EXCLUSIVE by Scottish Energy News
The Chancellor’s latest budget has done little to provide actual practical help to encourage greater exploration for new North Sea oil and gas fields.
That was the conclusion of a keynote presentation at the ’DELIVERING MER – The Issues’ conference by Prof. Alex. Kemp, OBE, Professor of Petroleum Economics at Aberdeen University last week.
The stand-out announcements in last month’s budget for the North Sea was the reduction in the Supplementary Charge the zero-rating of the Petroleum Revenue Tax.
But, said Prof. Kemp, taxation is not the only issue in considering investment in North Sea exploration.
And he said – even at these reduced levels of tax – many oil companies would consider new exploration in the North Sea when crude oil prices are the in the $30-35-barrel range as ‘uneconomic’.
And he added that “even with crude oil priced at $50-60-barrel, many new fields would still be marginal” in that current fiscal regime. Getting new investment in the North Sea in the present climate is certainly problematical
“Many un-developed fields remain uneconomic and <these) tax rates create uncertainty among both the exploration and investment communities.”
‘The North Sea fiscal regime is not fit for the future’, was the theme of the presentation by Derek Leith, Senior Partner, EY Aberdeen.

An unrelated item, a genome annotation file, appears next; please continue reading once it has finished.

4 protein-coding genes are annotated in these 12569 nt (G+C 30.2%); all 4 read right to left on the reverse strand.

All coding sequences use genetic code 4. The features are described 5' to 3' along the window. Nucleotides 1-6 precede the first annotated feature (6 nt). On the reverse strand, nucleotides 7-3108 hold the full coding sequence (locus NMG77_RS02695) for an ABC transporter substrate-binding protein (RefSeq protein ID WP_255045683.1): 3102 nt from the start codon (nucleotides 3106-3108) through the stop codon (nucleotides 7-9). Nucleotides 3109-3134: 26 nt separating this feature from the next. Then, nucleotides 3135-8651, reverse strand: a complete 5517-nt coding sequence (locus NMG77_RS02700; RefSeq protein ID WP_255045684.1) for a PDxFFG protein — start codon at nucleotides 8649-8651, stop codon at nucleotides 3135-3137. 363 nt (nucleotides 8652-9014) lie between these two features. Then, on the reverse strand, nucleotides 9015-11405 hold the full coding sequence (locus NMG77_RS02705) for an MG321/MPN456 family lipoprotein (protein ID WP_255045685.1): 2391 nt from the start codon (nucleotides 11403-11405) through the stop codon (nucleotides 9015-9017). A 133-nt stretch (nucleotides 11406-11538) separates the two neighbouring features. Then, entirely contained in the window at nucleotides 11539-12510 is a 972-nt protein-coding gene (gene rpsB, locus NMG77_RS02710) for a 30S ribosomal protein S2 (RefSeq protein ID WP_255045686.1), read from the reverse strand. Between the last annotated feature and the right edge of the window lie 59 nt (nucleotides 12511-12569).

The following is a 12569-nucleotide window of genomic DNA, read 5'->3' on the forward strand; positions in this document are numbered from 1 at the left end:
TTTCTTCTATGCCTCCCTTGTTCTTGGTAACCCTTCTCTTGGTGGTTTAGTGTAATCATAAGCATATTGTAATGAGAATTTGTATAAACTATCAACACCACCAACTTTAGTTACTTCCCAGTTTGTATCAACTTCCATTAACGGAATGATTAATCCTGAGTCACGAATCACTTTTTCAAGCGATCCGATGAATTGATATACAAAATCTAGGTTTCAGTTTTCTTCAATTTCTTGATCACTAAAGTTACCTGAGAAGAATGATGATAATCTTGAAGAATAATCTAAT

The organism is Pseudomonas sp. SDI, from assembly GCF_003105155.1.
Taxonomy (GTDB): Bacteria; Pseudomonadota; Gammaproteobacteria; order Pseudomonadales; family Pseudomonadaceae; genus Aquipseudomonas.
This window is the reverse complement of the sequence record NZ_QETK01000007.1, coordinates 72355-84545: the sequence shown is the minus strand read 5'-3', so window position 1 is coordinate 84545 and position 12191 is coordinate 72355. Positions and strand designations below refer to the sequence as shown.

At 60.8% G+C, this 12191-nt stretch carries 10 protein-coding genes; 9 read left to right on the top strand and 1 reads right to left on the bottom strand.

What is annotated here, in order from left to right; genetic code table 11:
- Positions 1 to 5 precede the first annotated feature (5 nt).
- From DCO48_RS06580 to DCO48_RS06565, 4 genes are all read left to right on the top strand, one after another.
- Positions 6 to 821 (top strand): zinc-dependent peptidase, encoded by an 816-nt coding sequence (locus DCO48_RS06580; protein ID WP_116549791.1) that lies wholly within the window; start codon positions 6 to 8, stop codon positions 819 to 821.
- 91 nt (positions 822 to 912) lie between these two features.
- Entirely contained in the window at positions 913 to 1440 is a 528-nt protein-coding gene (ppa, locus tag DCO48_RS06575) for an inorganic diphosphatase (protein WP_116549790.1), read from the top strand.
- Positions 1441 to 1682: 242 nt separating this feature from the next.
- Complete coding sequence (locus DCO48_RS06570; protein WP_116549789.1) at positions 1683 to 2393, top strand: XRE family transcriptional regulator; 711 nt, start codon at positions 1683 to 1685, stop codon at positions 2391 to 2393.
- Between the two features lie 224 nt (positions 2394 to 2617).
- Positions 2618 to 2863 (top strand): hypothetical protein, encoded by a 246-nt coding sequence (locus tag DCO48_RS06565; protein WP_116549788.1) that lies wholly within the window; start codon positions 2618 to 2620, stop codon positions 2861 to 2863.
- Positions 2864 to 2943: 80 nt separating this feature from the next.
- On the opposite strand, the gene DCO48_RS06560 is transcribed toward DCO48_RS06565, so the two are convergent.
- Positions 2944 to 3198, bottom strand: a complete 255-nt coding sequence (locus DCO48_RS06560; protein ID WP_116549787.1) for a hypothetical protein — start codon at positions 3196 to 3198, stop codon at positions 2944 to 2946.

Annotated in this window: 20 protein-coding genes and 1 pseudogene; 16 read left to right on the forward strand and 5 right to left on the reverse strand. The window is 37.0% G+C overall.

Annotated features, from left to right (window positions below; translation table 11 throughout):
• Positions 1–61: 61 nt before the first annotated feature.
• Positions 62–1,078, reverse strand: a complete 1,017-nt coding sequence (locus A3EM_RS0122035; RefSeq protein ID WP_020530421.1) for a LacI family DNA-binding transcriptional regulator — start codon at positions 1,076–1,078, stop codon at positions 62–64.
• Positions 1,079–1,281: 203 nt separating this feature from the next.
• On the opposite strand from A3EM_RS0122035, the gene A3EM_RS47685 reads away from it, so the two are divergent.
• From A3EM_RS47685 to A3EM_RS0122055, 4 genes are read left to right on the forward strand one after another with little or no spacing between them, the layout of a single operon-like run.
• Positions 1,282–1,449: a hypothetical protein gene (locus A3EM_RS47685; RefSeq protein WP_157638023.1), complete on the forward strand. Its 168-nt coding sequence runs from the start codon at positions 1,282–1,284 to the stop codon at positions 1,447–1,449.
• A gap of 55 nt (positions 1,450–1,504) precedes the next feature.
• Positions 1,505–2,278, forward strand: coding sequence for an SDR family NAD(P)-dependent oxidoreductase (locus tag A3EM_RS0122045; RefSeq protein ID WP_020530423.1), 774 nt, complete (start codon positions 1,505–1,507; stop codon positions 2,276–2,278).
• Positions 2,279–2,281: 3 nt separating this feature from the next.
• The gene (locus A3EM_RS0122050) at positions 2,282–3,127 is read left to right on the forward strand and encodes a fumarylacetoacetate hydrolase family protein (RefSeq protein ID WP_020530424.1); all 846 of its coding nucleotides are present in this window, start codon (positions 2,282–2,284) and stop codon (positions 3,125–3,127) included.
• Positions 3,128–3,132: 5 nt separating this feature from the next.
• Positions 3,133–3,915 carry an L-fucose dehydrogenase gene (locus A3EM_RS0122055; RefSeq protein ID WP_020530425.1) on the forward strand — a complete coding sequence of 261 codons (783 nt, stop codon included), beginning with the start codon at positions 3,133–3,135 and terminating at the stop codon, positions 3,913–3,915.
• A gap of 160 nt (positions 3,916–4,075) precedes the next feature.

“A high cost-base and high tax-rates lead directly to losses in production efficiency – and a drop in investment in exploration” he told the ground-breaking conference, which was co-organised by the University of Aberdeen and Scottish Energy News.
“A question which must be asked, is this; ‘In a mature basin such as the UKCS, should there be a 10% Supplementary Charge when there is no real stimulus for exploration in the North Sea at the moment?
“Most North Sea operators are not even paying tax at present and we don’t have the right balance between encouraging exploration investment and a fair tax regime in a mature basin.
“What we do need, however, is a simple, transparent, low-tax regime to help DELIVER MER.”
Formally opening the ‘DELIVERING MER – The Issues’ conference, Prof Sir Ian Diamond, Principal of Aberdeen University, highlighted the importance of partnership and collaboration between industry and education in the North Sea and opportunity in the region’s City Deal to make Aberdeen an international centre innovation.
John Scrimgeour, Director of the Institute of Energy at Aberdeen University, (pictured, left) added: “There were excellent presentations from leaders in the Oil and Gas sector at this conference which brought out and started a very interesting – and totally topical – debate on some of the issues we are going to have in delivering MER.
“While we face very challenging times right now, this might prove to be an opportunity for the UKCS to get set up to deliver a long and prosperous late-life basin.”